BY Ryan McDougall | March 1 | comments icon 0 COMMENTS     print icon print


Kitted Out helps families in need celebrate First Communion in style

PARENTS struggling to pay for First Communion clothes have been given a helping hand thanks to an innovative project in Paisley Diocese.

Kitted Out, previously known as Posh Threads Paisley, are a team who lend high-quality dresses, kilts and suits for families whose children are due to make their First Communion, as well as clothing for funerals, proms and other events—all free of charge.

The confidential service aims to alleviate financial pressure on families during occasions which might require special clothing that will be worn only once.

The initiative has proved successful, with families from near and far hiring the clothing.

Due to their increasing popularity, Kitted Out are appealing for more donations of any suitable items of clothing that are no longer needed, especially boys clothing such as kilts and shoes.

Deborah Russell, inset, manager of Kitted Out, said: “First Communion should be a time to celebrate and not worry about the financial aspect, so we’ve been trying to share that with the schools and wider community, and we take referrals from anybody who knows somebody in need.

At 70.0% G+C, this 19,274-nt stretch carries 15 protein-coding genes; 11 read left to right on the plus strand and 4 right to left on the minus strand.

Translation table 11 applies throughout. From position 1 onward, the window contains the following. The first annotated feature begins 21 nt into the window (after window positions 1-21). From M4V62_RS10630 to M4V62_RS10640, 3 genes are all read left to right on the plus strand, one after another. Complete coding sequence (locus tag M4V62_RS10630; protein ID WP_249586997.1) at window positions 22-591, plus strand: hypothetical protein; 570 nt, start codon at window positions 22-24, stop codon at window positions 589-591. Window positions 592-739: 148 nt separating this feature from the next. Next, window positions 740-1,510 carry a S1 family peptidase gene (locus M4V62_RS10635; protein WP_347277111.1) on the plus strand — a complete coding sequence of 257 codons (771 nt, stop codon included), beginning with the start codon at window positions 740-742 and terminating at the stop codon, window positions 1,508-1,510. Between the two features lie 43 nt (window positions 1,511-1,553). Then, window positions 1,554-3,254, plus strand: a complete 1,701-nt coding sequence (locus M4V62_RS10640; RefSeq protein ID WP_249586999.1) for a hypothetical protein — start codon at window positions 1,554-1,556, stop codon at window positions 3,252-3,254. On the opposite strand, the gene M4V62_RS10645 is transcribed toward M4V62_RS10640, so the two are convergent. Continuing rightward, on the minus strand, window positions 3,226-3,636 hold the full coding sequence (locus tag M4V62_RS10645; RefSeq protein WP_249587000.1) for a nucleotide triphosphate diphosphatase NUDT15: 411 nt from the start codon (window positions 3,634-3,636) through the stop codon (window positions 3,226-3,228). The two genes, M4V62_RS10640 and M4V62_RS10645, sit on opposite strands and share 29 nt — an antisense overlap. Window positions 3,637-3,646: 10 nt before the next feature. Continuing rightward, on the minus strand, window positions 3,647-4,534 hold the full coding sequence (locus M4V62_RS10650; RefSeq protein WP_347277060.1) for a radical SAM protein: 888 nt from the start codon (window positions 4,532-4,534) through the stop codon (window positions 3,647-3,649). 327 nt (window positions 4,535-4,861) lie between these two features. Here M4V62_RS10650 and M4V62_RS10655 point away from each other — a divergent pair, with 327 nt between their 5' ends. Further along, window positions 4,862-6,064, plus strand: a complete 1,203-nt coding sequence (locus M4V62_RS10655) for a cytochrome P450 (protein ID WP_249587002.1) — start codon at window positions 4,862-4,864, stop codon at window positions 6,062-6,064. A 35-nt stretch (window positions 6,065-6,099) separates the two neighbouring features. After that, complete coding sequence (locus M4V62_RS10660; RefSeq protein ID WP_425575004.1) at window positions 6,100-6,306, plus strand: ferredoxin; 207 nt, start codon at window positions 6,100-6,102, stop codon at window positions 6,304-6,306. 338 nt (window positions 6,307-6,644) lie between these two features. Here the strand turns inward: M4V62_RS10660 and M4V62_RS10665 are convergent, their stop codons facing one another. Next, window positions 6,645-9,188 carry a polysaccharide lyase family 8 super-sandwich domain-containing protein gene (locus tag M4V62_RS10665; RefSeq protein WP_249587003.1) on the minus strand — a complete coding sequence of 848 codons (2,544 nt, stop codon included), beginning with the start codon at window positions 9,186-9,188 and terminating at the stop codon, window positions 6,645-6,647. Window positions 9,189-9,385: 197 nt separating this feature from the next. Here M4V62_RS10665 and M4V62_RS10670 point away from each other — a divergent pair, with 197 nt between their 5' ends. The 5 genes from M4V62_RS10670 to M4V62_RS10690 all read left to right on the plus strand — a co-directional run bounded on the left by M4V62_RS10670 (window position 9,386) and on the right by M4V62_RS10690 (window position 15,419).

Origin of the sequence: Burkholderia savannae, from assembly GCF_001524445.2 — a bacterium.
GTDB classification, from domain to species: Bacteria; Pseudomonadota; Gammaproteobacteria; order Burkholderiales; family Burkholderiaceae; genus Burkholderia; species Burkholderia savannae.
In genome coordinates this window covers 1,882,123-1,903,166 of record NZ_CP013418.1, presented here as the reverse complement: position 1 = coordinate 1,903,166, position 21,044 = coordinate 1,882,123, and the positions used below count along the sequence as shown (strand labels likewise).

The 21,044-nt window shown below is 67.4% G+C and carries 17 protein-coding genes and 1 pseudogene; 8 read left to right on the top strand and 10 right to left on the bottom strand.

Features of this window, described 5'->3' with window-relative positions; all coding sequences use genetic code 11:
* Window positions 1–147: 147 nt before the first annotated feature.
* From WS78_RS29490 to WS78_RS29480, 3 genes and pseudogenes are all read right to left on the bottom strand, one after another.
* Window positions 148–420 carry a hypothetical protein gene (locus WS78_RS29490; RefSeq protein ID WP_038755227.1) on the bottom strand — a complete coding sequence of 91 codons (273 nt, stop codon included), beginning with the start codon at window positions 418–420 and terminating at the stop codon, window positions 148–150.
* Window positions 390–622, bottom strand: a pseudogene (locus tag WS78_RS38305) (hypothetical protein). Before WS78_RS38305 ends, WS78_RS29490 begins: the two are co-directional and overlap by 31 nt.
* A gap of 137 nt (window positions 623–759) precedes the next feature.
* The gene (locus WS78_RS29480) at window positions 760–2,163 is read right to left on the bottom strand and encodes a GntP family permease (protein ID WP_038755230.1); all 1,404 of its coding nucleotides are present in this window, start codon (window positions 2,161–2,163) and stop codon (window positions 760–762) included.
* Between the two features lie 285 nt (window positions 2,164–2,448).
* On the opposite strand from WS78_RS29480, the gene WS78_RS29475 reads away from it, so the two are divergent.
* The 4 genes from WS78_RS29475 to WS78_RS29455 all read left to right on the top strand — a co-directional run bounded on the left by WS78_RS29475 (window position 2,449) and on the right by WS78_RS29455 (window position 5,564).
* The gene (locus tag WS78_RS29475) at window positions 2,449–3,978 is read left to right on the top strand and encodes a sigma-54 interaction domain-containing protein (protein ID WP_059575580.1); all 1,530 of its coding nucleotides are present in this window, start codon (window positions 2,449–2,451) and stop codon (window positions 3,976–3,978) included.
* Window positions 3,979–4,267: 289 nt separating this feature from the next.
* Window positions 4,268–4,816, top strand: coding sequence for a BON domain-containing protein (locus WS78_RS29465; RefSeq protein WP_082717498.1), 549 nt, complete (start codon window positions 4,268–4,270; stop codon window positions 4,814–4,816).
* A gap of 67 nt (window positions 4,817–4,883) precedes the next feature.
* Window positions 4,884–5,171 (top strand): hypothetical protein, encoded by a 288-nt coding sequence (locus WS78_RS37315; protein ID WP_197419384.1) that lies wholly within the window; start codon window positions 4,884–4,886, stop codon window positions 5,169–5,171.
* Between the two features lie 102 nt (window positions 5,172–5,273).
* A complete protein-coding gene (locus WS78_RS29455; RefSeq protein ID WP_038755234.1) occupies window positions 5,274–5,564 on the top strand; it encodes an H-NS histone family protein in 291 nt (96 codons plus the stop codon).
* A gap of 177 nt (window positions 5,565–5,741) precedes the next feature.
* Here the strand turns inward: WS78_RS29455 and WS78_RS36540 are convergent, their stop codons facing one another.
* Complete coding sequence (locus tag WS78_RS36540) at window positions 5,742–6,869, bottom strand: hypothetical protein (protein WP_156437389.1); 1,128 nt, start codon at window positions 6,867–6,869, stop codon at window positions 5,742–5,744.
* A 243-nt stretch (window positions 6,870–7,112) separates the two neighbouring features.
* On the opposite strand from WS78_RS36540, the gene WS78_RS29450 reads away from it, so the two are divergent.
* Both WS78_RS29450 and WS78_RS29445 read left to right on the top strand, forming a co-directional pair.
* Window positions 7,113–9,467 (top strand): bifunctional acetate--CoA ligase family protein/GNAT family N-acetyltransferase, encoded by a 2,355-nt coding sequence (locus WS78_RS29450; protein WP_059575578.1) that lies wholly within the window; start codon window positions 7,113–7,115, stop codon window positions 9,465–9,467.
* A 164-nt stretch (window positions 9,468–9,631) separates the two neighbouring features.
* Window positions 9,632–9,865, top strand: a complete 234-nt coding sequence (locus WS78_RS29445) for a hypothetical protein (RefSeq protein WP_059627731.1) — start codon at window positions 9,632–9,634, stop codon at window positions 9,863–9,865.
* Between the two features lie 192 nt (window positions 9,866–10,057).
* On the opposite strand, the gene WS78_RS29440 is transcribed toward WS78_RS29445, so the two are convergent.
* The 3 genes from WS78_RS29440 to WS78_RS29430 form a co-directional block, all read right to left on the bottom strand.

“If anyone is considering donating clothes, we will take a look at what they have to offer.

“What we find is that people are often thinking, ‘I’ve got these dresses or suits lying in my wardrobe and there are people out there who could really use them.’

“We’ve actually been overwhelmed by the generosity of people.”

Kitted Out is based in a storage unit in Paisley, but operates much further afield.

The group is also aiming to help the environment, with Mrs Russell and her team describing their work as ‘sustainable fashion,’ meaning that clothes worn once will be given a new lease of life instead of being thrown away.

“A big part of it is about alleviating the financial ­pressure—you don’t want people getting into debt when they can rent the clothes free of charge,” Mrs Russell said.

“But it’s also about sustainable fashion—dresses not going to landfills or rotting away in someone’s cupboard.”

Mrs Russell recalled one person who was initially a little embarrassed to accept the help, but after assuring them they would be helping the environment they felt more comfortable.

—To book an outfit or donate an item of clothing, email

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